Casey Davis, the Casey County Court Clerk in Kentucky who has refused to issue same-sex marriage licenses on grounds of religious objection, has just received an ultimatum from the state’s governor.
Gov. Steve Beshear, a Democrat, met with the man on July 9 and told him in no uncertain terms that his duties are to follow the U.S. Constitution, and if he cannot do it, then he needs to step down.
“I advised Mr. Davis that I respect his right to his own personal beliefs regarding same-sex marriages,” said Beshear in a statement. “However, when he was elected, he took a constitutional oath to uphold the United States Constitution.”
“One of Mr. Davis’ duties as county court clerk is to issue marriage licenses, and the Supreme Court now says that the United States Constitution requires those marriage licenses to be issued regardless of gender.”
Casey Davis confirmed the words of Gov. Beshear, but did not indicate that he would be backing down.
“I can’t quit … I have a mortgage to pay,” he said, adding that he would neither step down nor begin to issue marriage licenses to same-sex couples.
In comments reported by the Lexington Herald Leader, he added this.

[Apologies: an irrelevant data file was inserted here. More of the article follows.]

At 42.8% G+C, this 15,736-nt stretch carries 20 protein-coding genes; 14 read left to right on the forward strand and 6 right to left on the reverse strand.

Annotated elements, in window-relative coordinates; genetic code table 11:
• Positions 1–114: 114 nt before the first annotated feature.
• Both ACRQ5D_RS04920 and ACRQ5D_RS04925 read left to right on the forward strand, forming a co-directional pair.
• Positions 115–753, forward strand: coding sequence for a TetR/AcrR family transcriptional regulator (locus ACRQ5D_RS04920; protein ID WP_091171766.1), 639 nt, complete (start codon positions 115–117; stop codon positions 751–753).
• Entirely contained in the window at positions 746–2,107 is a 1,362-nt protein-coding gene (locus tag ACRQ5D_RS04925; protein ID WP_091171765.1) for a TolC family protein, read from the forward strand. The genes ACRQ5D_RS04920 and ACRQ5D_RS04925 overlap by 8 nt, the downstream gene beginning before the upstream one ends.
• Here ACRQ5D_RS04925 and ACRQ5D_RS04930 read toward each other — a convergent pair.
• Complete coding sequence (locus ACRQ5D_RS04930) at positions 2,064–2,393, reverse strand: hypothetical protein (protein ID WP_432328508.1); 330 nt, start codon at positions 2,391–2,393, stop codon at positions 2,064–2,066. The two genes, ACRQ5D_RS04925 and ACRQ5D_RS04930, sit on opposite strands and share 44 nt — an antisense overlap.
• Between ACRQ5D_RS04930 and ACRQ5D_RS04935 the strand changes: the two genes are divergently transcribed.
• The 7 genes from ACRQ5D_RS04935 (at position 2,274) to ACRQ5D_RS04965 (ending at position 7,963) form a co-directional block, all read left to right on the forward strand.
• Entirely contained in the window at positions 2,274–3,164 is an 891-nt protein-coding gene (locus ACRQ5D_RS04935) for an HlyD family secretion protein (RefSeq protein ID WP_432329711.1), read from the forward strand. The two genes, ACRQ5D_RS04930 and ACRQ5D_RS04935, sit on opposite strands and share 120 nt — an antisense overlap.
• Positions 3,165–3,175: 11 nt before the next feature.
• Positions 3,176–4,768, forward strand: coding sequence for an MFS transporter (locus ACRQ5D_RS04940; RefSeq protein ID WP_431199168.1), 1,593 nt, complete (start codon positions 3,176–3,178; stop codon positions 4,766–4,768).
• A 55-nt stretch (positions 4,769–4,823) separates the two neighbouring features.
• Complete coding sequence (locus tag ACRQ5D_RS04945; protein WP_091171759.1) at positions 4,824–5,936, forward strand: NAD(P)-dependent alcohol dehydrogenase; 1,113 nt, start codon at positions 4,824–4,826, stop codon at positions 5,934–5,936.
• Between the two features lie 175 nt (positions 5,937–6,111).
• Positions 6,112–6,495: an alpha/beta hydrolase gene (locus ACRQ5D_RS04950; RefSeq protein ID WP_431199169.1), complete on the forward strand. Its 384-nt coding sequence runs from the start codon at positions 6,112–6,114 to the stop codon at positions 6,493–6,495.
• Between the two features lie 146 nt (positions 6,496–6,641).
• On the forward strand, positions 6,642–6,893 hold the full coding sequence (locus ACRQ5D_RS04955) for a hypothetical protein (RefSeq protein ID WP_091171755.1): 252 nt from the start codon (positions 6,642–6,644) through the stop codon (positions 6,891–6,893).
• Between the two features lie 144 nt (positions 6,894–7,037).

“Nature’s law will supersede any law that man puts on a piece of paper. My job cannot go beyond what my conscience allows.”
In the video below, another Kentucky clerk, Kim Davis (no relation to Casey Davis) also refused to issue a same-sex marriage license. The video has been viewed more than 1.6 million times, and Kim Davis has been sued by the American Civil Liberties Union (ACLU of Kentucky) for the decision. The organization is considering a similar suit against Casey Davis, NBC News reports.
In Casey’s case, the embattled clerk has at least recommended an alternative that he believes would appease same-sex couples and “relieve” the state’s 120 county clerks.
“We bank online. We buy groceries online … We buy hunting and fishing licenses online. I think we can buy marriage licenses online,” he said.
Many online commenters were irate nonetheless. This particular comment sums up a majority of the thousands who have weighed in.
“People don’t get to choose which laws they follow and which ones they refuse to follow. I agree that if this person cannot follow the law he should leave or be fired.”
But what do you think about it, readers? Should Casey Davis step down, or should Kentucky adopt his “alternative” idea?
[Image of Casey Davis via Lexington Herald Leader, linked above]